Relatives of a black male teenager whom St. Louis police fatally shot in the back more than three weeks ago still cannot get officials to release key details about the incident, their lawyer said on Friday.
The family of Mansur Ball-Bey has repeatedly asked for the identity of the two police officers who fired on the 18-year-old shortly before noon on Aug. 19, attorney Jerryl Christmas said.
The family also is seeking forensics information gathered from the gun that police say Ball-Bey pointed at officers, but the family believes was planted at the scene by police, he said.
“It is unusual,” Christmas said. “I think they are trying to protect their officers.”
St. Louis police spokeswoman Schron Jackson said the two officers involved were on administrative leave, but the department would not disclose their identities because the incident is still under investigation.
Details will be released after the conclusion of the investigation, and local and federal prosecutors have reviewed the findings, she said.
St. Louis and the nearby suburb of Ferguson have drawn more than a year of protests over police treatment of minorities after a white Ferguson officer fatally shot 18-year-old Michael Brown, an unarmed African-American, in August 2014. That and other fatal incidents ignited protests around the United States.
In the Ferguson incident, police waited six days before releasing the name of Darren Wilson as the officer who shot Brown, along with other information.
The delay was one factor that angered the community and fueled distrust of police, the U.S. Justice Department said in a report about the unrest that followed that shooting.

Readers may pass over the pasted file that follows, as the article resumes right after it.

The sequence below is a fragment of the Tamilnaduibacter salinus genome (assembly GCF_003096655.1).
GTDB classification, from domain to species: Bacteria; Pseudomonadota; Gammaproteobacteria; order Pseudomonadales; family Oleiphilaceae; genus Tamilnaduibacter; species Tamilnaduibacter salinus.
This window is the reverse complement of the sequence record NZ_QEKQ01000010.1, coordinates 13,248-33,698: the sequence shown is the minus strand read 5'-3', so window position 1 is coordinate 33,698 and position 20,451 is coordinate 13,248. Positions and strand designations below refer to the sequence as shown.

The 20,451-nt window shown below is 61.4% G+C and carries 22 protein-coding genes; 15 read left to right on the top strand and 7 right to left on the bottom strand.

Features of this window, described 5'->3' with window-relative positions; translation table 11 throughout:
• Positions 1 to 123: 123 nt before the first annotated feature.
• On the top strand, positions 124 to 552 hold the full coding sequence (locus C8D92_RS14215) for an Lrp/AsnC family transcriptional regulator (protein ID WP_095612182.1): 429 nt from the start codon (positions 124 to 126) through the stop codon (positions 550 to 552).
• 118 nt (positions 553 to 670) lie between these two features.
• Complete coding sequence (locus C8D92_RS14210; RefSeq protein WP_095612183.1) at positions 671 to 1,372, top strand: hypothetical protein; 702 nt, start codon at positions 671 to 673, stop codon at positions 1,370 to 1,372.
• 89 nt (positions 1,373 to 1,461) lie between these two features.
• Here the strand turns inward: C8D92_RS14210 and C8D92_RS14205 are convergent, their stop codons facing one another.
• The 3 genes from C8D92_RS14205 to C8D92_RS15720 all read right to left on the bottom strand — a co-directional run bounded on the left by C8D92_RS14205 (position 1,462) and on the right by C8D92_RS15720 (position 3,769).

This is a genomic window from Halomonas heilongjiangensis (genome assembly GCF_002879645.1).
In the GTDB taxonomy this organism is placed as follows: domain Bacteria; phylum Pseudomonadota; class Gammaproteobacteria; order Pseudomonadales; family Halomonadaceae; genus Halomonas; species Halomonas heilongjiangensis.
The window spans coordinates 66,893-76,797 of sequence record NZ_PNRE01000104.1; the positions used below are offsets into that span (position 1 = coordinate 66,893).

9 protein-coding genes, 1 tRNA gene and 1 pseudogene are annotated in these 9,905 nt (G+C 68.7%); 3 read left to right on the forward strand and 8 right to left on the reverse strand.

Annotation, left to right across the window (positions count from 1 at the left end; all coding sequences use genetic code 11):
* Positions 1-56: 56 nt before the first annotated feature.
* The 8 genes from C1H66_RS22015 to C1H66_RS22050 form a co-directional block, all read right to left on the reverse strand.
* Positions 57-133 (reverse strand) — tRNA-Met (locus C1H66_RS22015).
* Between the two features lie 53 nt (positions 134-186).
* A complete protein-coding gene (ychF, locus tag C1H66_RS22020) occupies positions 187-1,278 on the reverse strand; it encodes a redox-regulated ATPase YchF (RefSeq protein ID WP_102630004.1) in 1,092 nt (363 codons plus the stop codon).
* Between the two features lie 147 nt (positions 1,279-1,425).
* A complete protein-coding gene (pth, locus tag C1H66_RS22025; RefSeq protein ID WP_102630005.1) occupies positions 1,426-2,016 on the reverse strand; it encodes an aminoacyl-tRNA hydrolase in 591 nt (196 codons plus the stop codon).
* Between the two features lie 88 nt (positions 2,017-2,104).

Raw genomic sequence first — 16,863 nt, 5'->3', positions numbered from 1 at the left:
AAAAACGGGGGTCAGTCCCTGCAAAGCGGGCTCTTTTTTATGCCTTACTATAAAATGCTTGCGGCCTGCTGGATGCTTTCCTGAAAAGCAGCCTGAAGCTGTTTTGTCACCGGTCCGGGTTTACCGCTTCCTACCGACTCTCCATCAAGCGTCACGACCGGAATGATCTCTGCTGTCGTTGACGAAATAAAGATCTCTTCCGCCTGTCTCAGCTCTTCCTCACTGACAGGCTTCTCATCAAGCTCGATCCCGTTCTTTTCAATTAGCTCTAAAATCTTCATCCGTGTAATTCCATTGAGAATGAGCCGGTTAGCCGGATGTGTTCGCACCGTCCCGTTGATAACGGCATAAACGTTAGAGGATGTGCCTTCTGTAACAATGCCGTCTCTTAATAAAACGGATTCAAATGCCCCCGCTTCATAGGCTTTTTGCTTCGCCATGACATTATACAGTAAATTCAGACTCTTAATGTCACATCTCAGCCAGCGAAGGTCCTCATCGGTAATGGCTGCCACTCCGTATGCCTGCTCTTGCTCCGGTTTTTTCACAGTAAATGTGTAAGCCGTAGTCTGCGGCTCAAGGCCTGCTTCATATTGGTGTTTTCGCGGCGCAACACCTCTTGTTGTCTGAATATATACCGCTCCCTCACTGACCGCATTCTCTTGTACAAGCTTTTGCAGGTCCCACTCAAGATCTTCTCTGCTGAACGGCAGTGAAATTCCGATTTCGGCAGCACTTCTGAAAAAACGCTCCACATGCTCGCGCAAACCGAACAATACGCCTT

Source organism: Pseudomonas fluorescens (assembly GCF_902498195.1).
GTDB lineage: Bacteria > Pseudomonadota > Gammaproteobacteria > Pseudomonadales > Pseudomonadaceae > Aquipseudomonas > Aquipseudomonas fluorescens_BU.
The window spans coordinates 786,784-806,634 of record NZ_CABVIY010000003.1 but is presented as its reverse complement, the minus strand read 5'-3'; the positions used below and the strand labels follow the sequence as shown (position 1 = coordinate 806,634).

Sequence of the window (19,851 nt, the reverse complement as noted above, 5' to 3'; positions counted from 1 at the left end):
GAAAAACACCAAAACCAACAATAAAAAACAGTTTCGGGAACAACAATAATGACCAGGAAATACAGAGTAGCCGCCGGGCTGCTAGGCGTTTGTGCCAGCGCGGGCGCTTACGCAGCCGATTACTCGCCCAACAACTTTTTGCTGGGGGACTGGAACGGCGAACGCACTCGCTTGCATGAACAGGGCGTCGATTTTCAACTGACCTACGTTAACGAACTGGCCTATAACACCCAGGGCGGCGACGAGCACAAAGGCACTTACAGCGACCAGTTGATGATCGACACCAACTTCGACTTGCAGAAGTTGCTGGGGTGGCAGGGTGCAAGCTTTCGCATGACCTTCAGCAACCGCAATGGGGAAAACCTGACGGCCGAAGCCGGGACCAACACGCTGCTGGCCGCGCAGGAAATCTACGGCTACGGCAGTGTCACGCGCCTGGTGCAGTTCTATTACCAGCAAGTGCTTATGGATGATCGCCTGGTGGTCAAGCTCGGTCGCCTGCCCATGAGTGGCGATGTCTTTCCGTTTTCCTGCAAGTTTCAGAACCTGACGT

The Justice Department said law enforcement should release all information lawfully permitted as soon as possible unless there is a compelling reason not to, particularly when serious incidents involving police occur.
St. Louis Police Chief Sam Dotson has said Ball-Bey pointed a gun at two officers after he and another African-American ran out of the back of a home being searched. The officers then fired at Ball-Bey.
A coroner’s report found that one bullet struck Ball-Bey in the back, severing his spinal cord and hitting his heart.
Police said they recovered a gun that Ball-Bey dropped and determined it had been stolen.
Christmas said the family needed to know the identities of the officers involved to establish whether they have a history of questionable conduct.
He said the family wanted the forensic information gathered from the gun that police say Ball-Bey threw because witnesses have said he did not have a gun before or when he was shot.